How to

protect Natural Hydraulic Lime mortars

A very important function of mortar in masonry work is to provide wind and watertight protection to walls. This is equally relevant to mortar joints and to rendered surfaces. Correct specification and application will ensure that the wall functions properly. It is essential therefore to ensure that new, properly specified work is allowed to cure from a wet application state to a fully functioning mortar. To assist this process, the mortar must have adequate protection before, during and after its application until it is sufficiently cured to perform its designated function.

Protection starts before the work takes place: it is important to assess the state of the structure before work commences. Robust detailing, properly installed ground drainage, roof membranes, gutters etc. should all be in working order to avoid water ingress and over saturation of fresh mortars.

During and after application, protection should be in place for as long as necessary for the mortar to firstly cure properly and then, dry sufficiently. The moisture content of the cured mortar should be measured before protection is removed. As a general rule it should be about 8%.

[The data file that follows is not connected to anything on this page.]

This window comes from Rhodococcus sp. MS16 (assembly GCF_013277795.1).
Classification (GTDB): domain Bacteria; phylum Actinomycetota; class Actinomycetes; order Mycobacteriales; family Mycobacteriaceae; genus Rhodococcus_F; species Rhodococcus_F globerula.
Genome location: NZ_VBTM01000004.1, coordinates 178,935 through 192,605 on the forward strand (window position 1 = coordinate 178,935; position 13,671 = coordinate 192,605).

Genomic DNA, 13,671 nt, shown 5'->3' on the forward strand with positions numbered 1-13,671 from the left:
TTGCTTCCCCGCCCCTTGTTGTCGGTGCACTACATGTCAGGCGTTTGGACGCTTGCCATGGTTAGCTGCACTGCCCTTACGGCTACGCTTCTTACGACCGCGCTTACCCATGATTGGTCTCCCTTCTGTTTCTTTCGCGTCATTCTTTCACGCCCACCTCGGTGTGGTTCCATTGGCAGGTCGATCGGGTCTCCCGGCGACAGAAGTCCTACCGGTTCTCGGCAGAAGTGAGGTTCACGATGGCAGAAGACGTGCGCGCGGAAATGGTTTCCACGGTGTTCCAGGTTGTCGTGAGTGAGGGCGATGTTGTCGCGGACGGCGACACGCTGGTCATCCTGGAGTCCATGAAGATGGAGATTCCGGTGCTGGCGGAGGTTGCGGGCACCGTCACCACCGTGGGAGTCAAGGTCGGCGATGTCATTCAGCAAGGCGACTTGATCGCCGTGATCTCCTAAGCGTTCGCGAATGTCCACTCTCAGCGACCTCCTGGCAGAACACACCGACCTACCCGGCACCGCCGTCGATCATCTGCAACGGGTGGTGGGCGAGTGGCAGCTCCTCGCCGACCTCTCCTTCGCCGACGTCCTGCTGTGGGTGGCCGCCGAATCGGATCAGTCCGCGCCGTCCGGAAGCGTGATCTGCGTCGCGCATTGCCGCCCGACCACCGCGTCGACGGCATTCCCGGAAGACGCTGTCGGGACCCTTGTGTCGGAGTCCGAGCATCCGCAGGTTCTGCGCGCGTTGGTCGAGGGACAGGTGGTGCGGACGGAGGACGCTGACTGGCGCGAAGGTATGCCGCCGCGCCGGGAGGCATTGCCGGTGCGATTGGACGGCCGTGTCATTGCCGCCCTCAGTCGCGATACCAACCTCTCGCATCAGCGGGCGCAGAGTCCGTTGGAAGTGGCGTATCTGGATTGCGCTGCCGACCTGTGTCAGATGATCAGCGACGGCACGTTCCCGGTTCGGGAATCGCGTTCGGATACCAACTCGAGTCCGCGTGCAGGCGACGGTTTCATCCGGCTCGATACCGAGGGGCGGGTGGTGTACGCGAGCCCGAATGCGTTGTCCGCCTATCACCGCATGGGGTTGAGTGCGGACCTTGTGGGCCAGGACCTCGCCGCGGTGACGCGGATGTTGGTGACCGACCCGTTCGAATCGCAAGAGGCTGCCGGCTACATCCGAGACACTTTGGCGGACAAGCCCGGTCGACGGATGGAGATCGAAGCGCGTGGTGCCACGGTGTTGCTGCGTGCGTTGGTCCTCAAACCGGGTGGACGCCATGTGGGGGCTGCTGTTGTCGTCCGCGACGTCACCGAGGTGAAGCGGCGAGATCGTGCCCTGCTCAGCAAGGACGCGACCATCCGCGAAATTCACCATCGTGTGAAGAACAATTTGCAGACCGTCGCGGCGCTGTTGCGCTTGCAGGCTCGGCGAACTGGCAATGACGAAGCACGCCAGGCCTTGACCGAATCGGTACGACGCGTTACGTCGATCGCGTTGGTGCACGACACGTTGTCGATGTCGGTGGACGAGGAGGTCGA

Moisture, present in saturated walls, prior to the commencement of work should be allowed to dry out properly. In circumstances where this is not entirely possible, the mortar used should have the best possible void structure to allow the maximum evaporation to occur through the mortar. This may require a change in the mortar specification, either of the binder / aggregate ratio or the aggregates or both, and should be treated as a design consideration.

The use of well graded sharp sands with a good part of coarse content (10-15% of 4 or 5mm) will allow the moisture to pass more readily through the mortar and the wall to dry quicker.